31 March 2013


April Fools is as good a Day as any for the Diamondbacks to embark on their sixteenth
slate, because when it's all over someone will play the fool. Active payroll is higher than it's been in a decade, even adjusting for inflation, yet the roster somehow lacks a single bankable star.

Instead, the Diamondbacks sport a few very good players and a few more good ones. Neither group, however, has garnered a fraction of the attention drawn by their most controversial and, by now, least secret weapon - a laboriously advertised culture of gritty clutchness.

So far, three of the grittiest Diamondbacks - Willie Bloomquist, Adam Eaton and Cody Ross - are unavailable due to a variety of dashing spring ailments. We'll keep you posted on their characteristically gutsy rehabilitations.


I drafted those paragraphs a couple days ago, and this morning Nick Piecoro wrote basically the same thing, only much better. I had even titled my draft "On The Cusp of Something".

Today Kevin Towers guaranteed 90+ wins. Good for him. I admire his balls, and frankly, his track record of extracting more with less. But now he's constrained by a lot less less, spending almost $100M and significant surplus talent, with three established Arb/Pre Arb starting arms (IPK, Hudson, Miley) and several more in the fold (Corbin, Skaggs, etc).

What it all will result in, we're not quite sure. The Rockies and Padres still cant pitch, so it's hard to see the Diamondbacks bringing up the divisional rear.  The Dodgers and Giants have too much talent to do that either, but their reliable, underlying assets are really not all that different from our Sedona Reds.  The club that plays best in one run contests will probably win this division.  Call me a eunuch, but unlike baseball's sexiest GM, I have no idea who that will be.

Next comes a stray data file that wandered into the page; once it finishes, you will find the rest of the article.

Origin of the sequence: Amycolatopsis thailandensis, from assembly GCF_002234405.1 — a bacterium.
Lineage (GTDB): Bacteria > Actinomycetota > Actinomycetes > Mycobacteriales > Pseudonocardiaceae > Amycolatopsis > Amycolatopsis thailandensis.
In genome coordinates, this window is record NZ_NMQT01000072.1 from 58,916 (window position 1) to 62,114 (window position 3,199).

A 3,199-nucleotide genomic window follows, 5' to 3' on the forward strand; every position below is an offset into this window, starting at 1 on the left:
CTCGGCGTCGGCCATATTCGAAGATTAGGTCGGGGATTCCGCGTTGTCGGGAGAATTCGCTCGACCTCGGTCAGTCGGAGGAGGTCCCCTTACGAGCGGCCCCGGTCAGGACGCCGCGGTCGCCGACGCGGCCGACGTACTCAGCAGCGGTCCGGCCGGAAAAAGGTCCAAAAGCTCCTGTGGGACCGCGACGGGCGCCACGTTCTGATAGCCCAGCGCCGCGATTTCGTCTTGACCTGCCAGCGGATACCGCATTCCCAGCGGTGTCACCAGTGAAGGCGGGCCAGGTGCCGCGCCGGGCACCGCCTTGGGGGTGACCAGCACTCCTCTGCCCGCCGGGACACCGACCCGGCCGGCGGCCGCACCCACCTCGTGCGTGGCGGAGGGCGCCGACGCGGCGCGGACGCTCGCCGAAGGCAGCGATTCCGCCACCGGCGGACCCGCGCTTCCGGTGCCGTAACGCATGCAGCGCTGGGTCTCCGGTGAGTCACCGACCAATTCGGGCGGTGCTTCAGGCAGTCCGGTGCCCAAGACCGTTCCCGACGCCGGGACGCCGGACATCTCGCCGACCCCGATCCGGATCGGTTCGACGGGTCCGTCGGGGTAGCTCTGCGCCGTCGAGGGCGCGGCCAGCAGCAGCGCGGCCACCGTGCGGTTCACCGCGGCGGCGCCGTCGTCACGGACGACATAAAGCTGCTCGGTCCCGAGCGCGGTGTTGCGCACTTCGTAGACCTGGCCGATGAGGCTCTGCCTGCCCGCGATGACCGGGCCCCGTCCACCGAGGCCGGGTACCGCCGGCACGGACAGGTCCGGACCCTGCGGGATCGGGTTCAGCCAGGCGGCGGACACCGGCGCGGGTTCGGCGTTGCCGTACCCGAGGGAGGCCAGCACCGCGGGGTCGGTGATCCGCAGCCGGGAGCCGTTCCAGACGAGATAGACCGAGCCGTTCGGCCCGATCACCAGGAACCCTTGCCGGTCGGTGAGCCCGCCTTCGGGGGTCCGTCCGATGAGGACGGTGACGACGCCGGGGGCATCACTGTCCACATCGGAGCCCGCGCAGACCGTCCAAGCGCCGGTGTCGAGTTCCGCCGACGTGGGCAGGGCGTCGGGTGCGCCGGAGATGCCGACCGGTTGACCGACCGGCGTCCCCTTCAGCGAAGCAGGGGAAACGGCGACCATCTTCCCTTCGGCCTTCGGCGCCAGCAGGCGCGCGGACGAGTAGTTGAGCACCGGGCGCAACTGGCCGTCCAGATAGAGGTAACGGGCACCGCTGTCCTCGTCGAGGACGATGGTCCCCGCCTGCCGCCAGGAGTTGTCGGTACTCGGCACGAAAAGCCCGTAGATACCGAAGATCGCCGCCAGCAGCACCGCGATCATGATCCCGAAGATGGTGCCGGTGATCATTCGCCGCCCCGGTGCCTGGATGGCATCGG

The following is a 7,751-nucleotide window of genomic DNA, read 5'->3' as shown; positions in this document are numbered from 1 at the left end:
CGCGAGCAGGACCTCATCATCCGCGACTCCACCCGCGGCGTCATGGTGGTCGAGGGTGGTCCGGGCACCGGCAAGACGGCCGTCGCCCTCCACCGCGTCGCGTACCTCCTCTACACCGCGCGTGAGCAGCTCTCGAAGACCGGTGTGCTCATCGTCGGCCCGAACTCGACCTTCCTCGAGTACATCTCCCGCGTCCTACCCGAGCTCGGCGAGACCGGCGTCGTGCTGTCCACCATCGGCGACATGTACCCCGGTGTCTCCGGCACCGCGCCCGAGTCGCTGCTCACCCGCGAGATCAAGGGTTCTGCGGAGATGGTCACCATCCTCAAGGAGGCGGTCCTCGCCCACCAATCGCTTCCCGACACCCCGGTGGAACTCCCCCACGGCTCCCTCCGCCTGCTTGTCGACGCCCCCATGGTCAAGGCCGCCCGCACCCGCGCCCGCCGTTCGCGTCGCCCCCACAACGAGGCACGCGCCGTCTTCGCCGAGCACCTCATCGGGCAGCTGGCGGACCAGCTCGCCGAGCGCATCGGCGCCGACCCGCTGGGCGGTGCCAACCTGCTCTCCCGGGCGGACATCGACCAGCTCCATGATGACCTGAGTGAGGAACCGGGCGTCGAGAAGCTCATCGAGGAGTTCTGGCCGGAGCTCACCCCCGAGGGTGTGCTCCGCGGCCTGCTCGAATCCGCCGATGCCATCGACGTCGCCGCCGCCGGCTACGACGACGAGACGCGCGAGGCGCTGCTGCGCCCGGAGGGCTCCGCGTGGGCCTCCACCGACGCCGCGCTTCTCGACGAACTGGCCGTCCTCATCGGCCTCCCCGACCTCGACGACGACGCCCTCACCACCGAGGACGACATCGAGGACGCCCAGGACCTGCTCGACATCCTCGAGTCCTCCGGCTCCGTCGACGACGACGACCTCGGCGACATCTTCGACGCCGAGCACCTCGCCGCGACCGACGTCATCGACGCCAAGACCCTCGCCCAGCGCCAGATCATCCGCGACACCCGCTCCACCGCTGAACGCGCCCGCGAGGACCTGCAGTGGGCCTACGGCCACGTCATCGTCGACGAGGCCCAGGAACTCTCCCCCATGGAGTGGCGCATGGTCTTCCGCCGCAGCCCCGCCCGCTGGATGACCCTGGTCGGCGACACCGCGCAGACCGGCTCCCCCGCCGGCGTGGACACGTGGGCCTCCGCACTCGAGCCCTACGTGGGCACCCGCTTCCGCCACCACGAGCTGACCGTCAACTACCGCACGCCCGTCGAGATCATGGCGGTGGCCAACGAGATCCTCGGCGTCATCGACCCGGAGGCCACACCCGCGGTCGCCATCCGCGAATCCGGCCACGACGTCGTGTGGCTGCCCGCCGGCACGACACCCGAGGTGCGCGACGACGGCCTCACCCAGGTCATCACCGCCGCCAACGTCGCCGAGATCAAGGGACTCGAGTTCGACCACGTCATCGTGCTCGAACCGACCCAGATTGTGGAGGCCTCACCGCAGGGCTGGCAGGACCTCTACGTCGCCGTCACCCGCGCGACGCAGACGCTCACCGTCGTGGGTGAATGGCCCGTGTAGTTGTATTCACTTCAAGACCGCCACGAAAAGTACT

That is baseball's greatness, above other sports.  For all its familiar ritual, marking the seasons and years of our lives, it's the game's day to day - and even seasonal - unpredictability that gives it life.  The scalded liner nonchalantly turned into a rally destroying double play.  An unknown prospect who baffles a Murderers Row.  A fortuitous call or a bad hop.  

Sincere observers just dont know any of that until it actually happens. Those seeking certitude or standing, predictably surrender to faith.  Others of us watch to discover, in what often seems an inevitable world.  To confirm that even the familiar can be beautiful and mysterious - and that we are ignorant and alive.

1 comment:

Anonymous said...

This blog is not "Alive." Missing your caustic posts, Mr. Diamondhacks.